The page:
Re: Followup: opinions on Search services

On Thu, 2005-04-07 at 17:41 +0100, Jamie McCracken wrote:

> > Let me illustrate with an example:
> > 	"To index a 1 gigabyte file, do I need 1 gigabyte of memory?"
> > Clearly if your answer is `yes', then you are not the most astute
> > programmer, nor the sharpest knife in the drawer.
> No but depending on how its implemented you still have to filter the 
> file into plain text and then generate a unique word list from it. This 
> word list can potentially be quite large for large files and would 
> occupy a fair amount of memory.

My lq-text package can index multiple gigabytes of text without needing
to have all the words from any file in memory at any one time, and it
was written (mostly) in 1989, so is hardly new technology.  The
algorithms have been published and the code is available.  I do have a
limitation that you need to be able to fit all occurrences of a single
word in memory during indexing (although not during retrieval), so if
the record for "the" doesn't fit, you may have to resort to using a
stopword.  Zipf's law applies remarkably well, so it's very rare to
need more than a few stopwords even on small systems.

Merely recording which words are in which files leads to what the
information retrieval researchers call low precision -- if you're
searching for the New York Times you don't want the times that there
was news about York Minster in England.  The more documents you have,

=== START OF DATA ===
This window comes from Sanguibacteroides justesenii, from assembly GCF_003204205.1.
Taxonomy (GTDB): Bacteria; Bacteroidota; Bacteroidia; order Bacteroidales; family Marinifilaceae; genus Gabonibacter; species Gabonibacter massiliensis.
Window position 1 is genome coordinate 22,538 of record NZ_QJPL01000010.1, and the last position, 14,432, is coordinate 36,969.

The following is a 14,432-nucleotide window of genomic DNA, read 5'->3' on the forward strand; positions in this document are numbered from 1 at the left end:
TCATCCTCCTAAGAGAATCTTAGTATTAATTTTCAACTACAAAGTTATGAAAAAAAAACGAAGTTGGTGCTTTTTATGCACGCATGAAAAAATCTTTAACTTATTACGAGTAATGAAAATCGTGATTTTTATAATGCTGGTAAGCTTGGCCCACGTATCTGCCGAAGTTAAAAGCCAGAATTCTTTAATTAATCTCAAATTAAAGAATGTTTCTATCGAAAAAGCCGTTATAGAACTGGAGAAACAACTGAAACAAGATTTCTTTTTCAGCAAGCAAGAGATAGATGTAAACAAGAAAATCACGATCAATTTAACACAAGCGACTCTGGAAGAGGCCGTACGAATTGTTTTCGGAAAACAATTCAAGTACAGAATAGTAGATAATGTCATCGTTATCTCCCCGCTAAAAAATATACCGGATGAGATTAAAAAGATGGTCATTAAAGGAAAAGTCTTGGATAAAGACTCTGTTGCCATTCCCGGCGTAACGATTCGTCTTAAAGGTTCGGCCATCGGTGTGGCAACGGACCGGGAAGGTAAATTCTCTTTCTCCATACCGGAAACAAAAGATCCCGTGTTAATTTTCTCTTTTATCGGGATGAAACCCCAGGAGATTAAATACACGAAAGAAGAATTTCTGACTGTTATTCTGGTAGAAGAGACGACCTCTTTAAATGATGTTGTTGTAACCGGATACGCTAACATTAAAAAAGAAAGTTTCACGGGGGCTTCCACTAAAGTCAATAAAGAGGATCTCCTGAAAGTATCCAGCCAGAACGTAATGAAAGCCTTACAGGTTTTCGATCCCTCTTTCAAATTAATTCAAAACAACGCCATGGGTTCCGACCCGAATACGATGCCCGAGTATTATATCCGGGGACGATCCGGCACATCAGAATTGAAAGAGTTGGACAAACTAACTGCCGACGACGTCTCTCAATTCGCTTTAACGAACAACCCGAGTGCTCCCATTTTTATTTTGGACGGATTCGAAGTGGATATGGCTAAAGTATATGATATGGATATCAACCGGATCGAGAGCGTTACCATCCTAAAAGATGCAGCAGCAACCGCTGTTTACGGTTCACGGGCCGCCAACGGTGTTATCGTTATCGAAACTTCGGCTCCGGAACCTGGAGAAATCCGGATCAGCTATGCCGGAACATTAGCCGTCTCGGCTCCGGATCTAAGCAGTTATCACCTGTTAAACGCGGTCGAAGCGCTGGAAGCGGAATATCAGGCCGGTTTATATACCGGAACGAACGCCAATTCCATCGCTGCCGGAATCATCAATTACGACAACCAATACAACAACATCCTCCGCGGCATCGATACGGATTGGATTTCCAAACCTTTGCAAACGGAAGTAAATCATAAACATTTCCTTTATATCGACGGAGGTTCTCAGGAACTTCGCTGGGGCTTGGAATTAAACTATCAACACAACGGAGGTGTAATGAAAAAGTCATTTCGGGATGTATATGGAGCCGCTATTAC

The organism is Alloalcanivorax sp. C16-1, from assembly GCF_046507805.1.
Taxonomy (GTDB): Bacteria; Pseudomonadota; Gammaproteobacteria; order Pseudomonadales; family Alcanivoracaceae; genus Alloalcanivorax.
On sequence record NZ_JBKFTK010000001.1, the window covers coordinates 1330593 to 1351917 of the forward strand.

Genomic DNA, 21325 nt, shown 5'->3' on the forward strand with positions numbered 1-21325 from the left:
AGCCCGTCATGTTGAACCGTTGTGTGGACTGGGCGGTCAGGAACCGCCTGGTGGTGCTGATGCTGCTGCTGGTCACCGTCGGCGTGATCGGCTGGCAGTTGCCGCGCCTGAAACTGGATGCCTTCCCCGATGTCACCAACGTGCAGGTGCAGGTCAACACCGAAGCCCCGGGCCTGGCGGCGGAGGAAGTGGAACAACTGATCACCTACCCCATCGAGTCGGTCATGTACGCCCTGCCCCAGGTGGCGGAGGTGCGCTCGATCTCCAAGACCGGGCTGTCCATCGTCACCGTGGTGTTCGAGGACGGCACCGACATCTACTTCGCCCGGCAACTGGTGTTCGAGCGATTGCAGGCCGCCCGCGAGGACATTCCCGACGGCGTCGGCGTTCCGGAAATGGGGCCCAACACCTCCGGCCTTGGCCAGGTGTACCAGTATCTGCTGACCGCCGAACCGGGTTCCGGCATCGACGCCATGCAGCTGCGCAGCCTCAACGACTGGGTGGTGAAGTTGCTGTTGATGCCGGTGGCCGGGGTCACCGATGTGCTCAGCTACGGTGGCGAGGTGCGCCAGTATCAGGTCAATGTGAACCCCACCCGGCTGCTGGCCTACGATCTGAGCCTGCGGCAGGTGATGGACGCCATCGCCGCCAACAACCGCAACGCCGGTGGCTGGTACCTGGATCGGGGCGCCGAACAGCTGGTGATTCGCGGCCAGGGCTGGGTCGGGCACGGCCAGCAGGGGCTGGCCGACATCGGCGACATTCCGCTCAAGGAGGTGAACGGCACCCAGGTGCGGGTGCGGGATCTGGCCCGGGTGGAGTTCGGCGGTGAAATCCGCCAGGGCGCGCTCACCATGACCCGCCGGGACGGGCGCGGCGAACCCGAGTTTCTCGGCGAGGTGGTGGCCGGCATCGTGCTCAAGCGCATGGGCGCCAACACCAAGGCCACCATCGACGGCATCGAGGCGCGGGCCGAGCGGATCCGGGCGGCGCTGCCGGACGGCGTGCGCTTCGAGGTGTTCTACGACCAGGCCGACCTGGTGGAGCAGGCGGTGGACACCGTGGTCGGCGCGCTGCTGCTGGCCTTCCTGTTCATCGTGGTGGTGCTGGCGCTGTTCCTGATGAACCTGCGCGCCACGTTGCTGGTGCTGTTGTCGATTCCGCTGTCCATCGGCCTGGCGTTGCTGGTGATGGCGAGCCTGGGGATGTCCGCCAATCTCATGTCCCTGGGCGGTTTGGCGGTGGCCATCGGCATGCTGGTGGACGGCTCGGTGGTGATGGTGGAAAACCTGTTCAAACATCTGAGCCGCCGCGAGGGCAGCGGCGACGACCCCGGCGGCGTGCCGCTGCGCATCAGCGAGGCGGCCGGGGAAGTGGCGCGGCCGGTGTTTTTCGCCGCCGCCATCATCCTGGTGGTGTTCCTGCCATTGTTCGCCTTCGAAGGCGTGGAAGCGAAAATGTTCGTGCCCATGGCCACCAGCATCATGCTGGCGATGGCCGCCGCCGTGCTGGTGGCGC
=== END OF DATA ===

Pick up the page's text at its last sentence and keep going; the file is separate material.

the more you need search services, and the more you need high precision.

Note that Google is also subtly sensitive to word order, and can match

Arguments about technology really ought to come after arguments about
use cases and needs.

It might be that there is a lot of merit in integrating some sort of
indexing framework into the desktop -- indexing services sometimes
work best if they are told *before* a file is deleted or renamed,
for example, so they can "unindex" it efficiently.

An API for this might benefit other applications, especially if it
helps people to find out "which application made this file and why".
"This data file is needed by the game of Empire you've been running for
12 years.  If you delete it, your game will be lost.  Continue?" is
clearer than "really delete emp3016.dat?"

So I think there might be useful things to consider, but at the
interoperability level, not at the specific implementation level.


Liam Quin, W3C XML Activity Lead,
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